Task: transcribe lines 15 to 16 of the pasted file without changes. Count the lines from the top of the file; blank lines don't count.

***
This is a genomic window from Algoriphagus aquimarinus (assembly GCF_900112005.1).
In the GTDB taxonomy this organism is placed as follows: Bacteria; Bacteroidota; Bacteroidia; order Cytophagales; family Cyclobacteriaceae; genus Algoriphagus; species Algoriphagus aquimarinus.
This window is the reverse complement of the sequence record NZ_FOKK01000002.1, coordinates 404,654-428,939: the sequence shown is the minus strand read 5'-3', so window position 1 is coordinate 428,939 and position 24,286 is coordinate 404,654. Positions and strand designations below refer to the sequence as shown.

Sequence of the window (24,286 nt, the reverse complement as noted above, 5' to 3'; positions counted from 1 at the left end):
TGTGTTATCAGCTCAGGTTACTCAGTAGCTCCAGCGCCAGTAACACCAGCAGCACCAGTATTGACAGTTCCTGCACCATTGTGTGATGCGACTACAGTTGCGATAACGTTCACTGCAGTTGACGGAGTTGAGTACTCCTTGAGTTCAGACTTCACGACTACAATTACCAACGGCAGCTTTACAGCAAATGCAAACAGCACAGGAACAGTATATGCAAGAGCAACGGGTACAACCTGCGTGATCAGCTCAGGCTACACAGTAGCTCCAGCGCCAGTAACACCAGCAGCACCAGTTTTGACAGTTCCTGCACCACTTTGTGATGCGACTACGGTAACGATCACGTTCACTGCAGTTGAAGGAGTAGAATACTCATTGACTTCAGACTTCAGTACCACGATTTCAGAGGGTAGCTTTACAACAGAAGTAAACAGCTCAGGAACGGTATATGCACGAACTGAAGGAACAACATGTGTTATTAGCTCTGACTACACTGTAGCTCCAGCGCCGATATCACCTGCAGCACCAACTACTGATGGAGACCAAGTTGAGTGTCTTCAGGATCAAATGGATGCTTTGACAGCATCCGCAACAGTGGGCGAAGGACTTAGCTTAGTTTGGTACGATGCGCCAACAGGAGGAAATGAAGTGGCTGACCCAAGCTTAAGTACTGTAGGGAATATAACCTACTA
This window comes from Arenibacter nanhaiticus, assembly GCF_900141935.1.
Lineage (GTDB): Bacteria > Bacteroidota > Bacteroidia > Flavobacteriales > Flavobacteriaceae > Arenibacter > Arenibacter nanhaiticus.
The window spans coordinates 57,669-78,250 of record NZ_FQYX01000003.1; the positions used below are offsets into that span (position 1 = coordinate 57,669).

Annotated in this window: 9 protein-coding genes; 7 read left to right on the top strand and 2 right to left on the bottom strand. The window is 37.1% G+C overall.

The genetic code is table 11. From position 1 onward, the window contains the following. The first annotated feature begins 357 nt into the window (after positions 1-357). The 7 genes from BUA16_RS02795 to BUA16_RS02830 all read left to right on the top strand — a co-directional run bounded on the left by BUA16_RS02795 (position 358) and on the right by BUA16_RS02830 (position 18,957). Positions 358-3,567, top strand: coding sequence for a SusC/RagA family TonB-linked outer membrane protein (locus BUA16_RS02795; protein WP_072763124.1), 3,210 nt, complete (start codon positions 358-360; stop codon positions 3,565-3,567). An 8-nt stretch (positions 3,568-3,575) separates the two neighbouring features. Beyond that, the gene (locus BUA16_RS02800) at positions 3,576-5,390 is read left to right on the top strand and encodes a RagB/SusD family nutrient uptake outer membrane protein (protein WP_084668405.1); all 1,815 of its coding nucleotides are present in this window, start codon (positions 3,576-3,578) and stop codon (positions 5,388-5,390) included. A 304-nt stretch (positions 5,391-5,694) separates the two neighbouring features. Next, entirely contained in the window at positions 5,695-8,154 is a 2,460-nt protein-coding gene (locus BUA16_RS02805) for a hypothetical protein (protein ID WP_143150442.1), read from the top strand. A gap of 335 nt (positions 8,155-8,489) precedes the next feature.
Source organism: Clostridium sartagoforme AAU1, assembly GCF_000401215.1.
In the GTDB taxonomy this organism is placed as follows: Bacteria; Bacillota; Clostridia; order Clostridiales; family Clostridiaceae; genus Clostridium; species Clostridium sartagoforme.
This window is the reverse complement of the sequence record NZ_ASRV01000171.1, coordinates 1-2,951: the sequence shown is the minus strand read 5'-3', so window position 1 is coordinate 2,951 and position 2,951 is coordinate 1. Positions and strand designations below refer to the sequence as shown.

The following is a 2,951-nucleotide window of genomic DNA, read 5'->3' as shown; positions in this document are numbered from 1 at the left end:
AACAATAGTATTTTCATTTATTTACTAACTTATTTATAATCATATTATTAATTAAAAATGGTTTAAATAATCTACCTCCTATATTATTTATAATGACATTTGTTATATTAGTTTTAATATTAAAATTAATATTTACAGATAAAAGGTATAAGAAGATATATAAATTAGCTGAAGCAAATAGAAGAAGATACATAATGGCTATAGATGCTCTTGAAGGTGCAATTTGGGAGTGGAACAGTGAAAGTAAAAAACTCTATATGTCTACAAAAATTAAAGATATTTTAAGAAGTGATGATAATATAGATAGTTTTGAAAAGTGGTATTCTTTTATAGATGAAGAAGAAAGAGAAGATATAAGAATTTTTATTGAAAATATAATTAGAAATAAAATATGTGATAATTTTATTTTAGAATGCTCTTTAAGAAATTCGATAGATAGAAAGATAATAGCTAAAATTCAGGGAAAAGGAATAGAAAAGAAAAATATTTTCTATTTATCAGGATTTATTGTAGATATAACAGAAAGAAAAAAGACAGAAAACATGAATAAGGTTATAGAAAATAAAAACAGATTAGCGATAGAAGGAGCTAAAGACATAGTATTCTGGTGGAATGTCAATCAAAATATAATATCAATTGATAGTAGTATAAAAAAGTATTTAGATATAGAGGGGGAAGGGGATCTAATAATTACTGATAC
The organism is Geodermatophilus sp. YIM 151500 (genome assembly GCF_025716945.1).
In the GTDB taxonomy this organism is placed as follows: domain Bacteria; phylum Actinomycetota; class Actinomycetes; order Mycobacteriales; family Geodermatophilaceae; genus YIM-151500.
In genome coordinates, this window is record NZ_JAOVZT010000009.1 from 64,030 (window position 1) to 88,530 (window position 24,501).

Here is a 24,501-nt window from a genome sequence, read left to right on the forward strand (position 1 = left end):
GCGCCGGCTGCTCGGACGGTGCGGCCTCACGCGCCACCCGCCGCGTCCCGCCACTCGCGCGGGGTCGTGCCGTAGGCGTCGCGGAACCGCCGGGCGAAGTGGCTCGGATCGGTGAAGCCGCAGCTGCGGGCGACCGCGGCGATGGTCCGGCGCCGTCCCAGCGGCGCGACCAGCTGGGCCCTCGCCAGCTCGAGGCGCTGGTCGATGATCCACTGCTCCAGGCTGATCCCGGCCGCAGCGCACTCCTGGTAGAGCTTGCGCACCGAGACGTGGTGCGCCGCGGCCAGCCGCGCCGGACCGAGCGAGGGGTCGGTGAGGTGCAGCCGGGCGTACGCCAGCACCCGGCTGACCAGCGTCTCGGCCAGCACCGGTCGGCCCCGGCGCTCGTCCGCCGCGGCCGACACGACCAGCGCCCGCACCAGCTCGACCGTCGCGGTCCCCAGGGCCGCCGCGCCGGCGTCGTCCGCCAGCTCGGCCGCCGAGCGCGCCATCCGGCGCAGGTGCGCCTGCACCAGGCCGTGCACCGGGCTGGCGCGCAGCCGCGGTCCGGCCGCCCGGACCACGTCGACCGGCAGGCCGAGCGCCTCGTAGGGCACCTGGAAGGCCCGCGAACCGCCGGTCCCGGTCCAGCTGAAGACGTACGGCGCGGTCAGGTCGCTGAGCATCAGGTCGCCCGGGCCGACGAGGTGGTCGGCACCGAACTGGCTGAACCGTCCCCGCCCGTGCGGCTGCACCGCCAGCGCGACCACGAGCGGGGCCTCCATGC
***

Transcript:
AACAATAGTATTTTCATTTATTTACTAACTTATTTATAATCATATTATTAATTAAAAATGGTTTAAATAATCTACCTCCTATATTATTTATAATGACATTTGTTATATTAGTTTTAATATTAAAATTAATATTTACAGATAAAAGGTATAAGAAGATATATAAATTAGCTGAAGCAAATAGAAGAAGATACATAATGGCTATAGATGCTCTTGAAGGTGCAATTTGGGAGTGGAACAGTGAAAGTAAAAAACTCTATATGTCTACAAAAATTAAAGATATTTTAAGAAGTGATGATAATATAGATAGTTTTGAAAAGTGGTATTCTTTTATAGATGAAGAAGAAAGAGAAGATATAAGAATTTTTATTGAAAATATAATTAGAAATAAAATATGTGATAATTTTATTTTAGAATGCTCTTTAAGAAATTCGATAGATAGAAAGATAATAGCTAAAATTCAGGGAAAAGGAATAGAAAAGAAAAATATTTTCTATTTATCAGGATTTATTGTAGATATAACAGAAAGAAAAAAGACAGAAAACATGAATAAGGTTATAGAAAATAAAAACAGATTAGCGATAGAAGGAGCTAAAGACATAGTATTCTGGTGGAATGTCAATCAAAATATAATATCAATTGATAGTAGTATAAAAAAGTATTTAGATATAGAGGGGGAAGGGGATCTAATAATTACTGATAC
The organism is Geodermatophilus sp. YIM 151500 (genome assembly GCF_025716945.1).